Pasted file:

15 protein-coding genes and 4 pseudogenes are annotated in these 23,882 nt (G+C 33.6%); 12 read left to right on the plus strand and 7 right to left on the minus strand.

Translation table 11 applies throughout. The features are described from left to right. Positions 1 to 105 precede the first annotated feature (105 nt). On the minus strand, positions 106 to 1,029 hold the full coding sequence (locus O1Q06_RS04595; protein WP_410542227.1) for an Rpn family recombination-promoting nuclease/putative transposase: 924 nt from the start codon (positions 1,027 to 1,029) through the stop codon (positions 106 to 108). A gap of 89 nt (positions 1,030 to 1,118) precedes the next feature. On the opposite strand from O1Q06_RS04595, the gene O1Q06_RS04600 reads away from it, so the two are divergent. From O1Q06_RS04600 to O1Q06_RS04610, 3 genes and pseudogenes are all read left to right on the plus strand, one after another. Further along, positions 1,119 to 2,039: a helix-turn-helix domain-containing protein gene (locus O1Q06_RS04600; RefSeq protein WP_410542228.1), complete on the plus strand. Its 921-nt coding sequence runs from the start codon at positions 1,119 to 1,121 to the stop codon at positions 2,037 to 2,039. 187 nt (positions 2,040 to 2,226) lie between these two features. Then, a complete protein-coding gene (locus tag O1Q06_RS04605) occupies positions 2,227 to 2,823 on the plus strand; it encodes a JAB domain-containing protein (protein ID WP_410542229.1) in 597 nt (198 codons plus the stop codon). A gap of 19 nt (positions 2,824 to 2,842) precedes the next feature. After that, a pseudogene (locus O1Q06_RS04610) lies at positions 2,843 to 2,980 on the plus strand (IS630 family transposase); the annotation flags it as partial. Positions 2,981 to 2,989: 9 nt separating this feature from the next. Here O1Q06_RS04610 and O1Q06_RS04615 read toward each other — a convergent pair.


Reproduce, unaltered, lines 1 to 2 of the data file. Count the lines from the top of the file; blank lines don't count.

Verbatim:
15 protein-coding genes and 4 pseudogenes are annotated in these 23,882 nt (G+C 33.6%); 12 read left to right on the plus strand and 7 right to left on the minus strand.

Translation table 11 applies throughout. The features are described from left to right. Positions 1 to 105 precede the first annotated feature (105 nt). On the minus strand, positions 106 to 1,029 hold the full coding sequence (locus O1Q06_RS04595; protein WP_410542227.1) for an Rpn family recombination-promoting nuclease/putative transposase: 924 nt from the start codon (positions 1,027 to 1,029) through the stop codon (positions 106 to 108). A gap of 89 nt (positions 1,030 to 1,118) precedes the next feature. On the opposite strand from O1Q06_RS04595, the gene O1Q06_RS04600 reads away from it, so the two are divergent. From O1Q06_RS04600 to O1Q06_RS04610, 3 genes and pseudogenes are all read left to right on the plus strand, one after another. Further along, positions 1,119 to 2,039: a helix-turn-helix domain-containing protein gene (locus O1Q06_RS04600; RefSeq protein WP_410542228.1), complete on the plus strand. Its 921-nt coding sequence runs from the start codon at positions 1,119 to 1,121 to the stop codon at positions 2,037 to 2,039. 187 nt (positions 2,040 to 2,226) lie between these two features. Then, a complete protein-coding gene (locus tag O1Q06_RS04605) occupies positions 2,227 to 2,823 on the plus strand; it encodes a JAB domain-containing protein (protein ID WP_410542229.1) in 597 nt (198 codons plus the stop codon). A gap of 19 nt (positions 2,824 to 2,842) precedes the next feature. After that, a pseudogene (locus O1Q06_RS04610) lies at positions 2,843 to 2,980 on the plus strand (IS630 family transposase); the annotation flags it as partial. Positions 2,981 to 2,989: 9 nt separating this feature from the next. Here O1Q06_RS04610 and O1Q06_RS04615 read toward each other — a convergent pair.